Choreography is probably one of the most challenging parts in dance productions.
Choreography differs in their level of difficulty. Major dance productions, such as theatrical or ballet performances, are usually more challenging as they involve varied dance routines, numerous dancers, and lots of other considerations. On the other hand, short dance performances, such as in modern dance, dance sport and others, are easier to choreograph since there are fewer dance routines. But still the same, making a dance is difficult.
But while choreography is a tough challenge, it is also extremely rewarding. Seeing the fruition of the performance and witnessing the delight of the audience is all worth the hassle. I couldn’t think of any reward better than this.
My first time choreography experience
While anyone can try to be a choreographer, I must admit that not everyone can be a good choreographer. It requires certain skill set and values. Aside from mastery of dance routines, you need creativity and vision as well as loads of interpersonal skills. Leadership and organizational skills also prove useful as a choreographer.
When I was tapped to choreograph a dance performance, I had that mixed feeling of excitement and nervousness: excited of the thought that you’ll be able to see your own dance performed in front of an audience but equally nervous of facing a studio full of talented dancers waiting for your call.
Tips for first-time choreographers
My choreographing debut was stressful but worthwhile. Good thing, I read about undated planners reviewed at https://getlifeyoudesire.com/. The planner helped me keep things organized – from planning dance routines to scheduling rehearsals to checking the progress of our production.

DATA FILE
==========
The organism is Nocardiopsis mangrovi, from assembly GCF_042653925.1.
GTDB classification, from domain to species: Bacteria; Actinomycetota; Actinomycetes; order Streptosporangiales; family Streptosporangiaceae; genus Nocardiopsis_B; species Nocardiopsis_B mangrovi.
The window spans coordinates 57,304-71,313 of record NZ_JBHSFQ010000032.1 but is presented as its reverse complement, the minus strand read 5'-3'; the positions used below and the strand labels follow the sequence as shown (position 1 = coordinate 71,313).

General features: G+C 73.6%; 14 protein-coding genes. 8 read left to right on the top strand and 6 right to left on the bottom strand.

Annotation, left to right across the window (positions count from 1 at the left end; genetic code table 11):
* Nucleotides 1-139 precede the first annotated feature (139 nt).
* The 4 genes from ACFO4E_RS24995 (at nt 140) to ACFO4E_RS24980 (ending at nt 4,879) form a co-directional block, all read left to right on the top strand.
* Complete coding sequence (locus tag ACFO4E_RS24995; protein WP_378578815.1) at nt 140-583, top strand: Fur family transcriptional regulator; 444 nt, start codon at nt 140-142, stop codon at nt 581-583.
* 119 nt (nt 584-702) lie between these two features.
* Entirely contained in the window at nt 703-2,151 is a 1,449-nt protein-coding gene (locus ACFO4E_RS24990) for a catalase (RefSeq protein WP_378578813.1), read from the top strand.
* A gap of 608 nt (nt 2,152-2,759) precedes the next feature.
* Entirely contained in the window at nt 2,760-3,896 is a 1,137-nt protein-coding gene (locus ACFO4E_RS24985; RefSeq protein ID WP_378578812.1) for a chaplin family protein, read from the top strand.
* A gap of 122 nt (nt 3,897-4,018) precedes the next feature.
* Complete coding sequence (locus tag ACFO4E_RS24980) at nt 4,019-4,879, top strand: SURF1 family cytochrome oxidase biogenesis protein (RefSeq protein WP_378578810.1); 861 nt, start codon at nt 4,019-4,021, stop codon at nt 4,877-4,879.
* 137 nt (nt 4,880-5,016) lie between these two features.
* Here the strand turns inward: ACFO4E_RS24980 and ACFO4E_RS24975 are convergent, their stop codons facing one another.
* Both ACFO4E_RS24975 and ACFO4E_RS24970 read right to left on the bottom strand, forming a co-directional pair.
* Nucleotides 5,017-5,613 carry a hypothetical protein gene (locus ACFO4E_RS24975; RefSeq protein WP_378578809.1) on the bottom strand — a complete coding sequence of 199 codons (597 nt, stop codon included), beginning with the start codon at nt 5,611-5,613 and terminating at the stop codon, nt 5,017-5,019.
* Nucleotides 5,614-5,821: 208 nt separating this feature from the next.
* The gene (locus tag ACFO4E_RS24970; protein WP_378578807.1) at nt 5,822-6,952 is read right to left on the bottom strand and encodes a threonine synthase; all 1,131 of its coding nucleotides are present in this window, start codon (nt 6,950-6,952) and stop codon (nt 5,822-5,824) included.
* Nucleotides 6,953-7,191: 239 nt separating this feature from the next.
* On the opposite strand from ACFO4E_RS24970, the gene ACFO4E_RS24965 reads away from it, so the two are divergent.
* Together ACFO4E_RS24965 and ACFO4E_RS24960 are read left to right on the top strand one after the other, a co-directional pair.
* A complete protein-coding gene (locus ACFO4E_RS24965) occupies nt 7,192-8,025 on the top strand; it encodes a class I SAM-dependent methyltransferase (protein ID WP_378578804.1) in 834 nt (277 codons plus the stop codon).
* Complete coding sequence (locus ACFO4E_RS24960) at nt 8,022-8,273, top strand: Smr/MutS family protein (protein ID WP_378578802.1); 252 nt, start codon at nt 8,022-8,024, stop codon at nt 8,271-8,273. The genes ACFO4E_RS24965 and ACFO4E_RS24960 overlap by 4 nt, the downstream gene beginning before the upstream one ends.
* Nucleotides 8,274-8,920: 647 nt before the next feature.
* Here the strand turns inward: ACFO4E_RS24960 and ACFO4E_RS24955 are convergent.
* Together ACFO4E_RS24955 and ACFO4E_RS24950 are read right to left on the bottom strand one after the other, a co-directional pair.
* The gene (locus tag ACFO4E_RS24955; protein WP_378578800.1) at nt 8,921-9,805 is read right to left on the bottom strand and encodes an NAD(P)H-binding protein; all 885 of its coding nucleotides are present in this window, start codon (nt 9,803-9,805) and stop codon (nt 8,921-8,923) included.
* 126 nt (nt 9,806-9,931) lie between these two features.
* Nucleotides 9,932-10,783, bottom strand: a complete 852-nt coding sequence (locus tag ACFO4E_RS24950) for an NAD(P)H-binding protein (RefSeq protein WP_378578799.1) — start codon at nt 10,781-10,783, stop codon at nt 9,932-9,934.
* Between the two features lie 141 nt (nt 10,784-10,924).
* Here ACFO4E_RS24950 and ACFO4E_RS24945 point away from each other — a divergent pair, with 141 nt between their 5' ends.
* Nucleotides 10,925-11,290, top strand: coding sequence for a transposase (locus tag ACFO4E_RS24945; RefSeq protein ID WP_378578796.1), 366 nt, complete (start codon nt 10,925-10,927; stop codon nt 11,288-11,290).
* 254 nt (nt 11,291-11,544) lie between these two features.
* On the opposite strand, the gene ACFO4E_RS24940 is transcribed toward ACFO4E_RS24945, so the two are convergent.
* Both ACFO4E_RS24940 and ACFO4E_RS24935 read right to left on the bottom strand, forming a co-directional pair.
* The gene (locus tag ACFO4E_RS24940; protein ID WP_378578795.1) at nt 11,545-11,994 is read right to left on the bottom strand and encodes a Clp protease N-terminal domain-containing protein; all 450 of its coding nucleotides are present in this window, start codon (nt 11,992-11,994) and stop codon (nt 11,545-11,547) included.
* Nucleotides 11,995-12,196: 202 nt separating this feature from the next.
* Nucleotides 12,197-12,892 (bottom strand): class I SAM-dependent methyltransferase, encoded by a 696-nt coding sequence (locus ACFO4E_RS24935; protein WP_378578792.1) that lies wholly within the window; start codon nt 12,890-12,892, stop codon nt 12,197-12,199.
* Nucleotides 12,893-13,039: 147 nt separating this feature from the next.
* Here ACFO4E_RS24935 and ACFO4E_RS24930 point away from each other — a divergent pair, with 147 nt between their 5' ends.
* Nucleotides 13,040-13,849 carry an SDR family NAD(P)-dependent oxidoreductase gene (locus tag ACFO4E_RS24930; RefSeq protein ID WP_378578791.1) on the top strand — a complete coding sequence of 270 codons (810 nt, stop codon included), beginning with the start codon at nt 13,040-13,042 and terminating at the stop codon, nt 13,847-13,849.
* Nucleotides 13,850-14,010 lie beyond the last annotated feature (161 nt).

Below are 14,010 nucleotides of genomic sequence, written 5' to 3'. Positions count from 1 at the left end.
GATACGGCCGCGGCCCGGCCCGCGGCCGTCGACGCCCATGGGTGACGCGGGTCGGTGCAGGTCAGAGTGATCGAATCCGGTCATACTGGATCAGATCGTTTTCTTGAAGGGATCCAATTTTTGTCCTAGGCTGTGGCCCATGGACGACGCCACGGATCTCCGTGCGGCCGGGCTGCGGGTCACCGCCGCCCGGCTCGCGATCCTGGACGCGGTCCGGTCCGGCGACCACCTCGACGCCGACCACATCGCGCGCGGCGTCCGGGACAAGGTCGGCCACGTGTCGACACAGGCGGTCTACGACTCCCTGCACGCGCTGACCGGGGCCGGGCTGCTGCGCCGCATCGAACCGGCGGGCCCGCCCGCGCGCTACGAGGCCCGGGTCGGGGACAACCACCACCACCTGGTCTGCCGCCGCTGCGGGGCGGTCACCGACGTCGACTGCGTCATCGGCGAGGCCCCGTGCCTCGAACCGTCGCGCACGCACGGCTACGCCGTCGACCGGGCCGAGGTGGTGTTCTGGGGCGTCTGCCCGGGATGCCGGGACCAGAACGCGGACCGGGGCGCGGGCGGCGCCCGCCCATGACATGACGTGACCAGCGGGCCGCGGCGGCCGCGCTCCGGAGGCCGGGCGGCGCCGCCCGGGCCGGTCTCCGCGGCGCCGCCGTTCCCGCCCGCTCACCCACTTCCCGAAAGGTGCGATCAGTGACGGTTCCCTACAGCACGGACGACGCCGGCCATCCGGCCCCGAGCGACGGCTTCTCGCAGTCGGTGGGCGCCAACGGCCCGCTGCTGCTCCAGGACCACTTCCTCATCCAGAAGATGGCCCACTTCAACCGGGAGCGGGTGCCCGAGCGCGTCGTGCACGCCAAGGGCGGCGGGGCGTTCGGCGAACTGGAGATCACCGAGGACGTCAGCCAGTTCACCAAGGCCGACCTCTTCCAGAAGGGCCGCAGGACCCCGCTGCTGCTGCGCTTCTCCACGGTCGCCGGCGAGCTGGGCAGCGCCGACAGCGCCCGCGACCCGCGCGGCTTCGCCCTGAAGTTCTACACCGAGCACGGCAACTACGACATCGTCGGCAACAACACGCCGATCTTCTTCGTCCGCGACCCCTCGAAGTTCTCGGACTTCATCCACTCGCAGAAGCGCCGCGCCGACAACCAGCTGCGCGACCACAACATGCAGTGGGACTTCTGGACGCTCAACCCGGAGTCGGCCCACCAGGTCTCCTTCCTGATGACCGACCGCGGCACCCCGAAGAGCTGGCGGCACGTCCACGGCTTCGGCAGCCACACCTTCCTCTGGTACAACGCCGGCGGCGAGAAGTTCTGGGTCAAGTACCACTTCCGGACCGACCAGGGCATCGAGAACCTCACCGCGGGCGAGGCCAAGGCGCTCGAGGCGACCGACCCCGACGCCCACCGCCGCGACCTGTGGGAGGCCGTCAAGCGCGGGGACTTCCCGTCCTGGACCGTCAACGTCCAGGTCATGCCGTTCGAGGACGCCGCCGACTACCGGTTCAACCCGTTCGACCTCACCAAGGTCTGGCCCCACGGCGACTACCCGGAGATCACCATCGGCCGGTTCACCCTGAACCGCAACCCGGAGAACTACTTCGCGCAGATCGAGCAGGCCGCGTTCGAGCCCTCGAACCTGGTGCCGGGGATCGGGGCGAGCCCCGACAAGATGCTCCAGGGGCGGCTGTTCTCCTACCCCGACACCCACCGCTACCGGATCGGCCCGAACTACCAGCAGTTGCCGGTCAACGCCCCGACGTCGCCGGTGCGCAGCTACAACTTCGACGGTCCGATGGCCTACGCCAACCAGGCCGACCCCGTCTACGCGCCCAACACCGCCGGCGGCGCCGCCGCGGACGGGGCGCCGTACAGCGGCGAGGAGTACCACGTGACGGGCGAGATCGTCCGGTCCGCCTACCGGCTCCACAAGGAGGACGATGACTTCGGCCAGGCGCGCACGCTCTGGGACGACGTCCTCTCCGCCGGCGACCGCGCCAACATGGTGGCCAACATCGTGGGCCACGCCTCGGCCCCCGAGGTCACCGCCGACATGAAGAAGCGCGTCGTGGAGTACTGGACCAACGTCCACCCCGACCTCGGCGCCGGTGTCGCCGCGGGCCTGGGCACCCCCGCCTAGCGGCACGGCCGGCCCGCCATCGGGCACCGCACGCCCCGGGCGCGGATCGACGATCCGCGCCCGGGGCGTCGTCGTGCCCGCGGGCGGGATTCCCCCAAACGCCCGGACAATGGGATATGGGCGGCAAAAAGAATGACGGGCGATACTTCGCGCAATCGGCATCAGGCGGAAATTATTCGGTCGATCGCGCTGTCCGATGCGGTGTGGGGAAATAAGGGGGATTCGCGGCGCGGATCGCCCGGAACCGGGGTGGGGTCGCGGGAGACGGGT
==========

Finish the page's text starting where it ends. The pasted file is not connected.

As I look back into my notes, I realized four things that I found helpful for every first-time choreographer.
- Find inspiration
What makes dance a very challenging form of art is that you have to convey a story or concept through calisthenics or body movements. To be able to get across abstract concepts such as sadness or happiness, you need to look for an inspiration. You may need to go deep into your experiences and discover experiences that can be related to that concept. Start with small movements, repeat them, and then rearrange sequence, until you come up with a routine.
- Be prepared but be open
Before you head out to the rehearsals, be prepared with an outline of your objectives for the day. Be ready with the music, dance routines and assignments. However, even if you have a plan for the day, be open to hear out inputs from your co-artists. Sometimes you can get great ideas once you start rehearsing.
- Know how to convey message well
Not every dancer possesses the same ‘dance IQ,’ some comprehend your steps instantly while others may need time. Being mindful about how your performers learn routines is an essential skill of a choreographer. As you get to know them, you can see who will require close supervision. Some may need to get special instructions. Teach routines in a way that the performers understand. Don’t expect them to ace their moves immediately, however, set targets so that you will finish as scheduled.
- Be unique
Stay faithful to your unique artistry. It’s very tempting to just imitate the dance routines you’ve seen. Sure this would lighten up your burden, but ask yourself if it’s truly a reflection of your creativity. Although there’s nothing bad being inspired by others, you must continuously check if your dance is still uniquely yours.
Finally, always put things in perspective. Don’t pressure yourself too much because it would ruin your stint as a choreographer. Dance is art, dance is fun! Don’t forget to don a smile even when you’re all beaten up. Good luck on your first dive in choreography!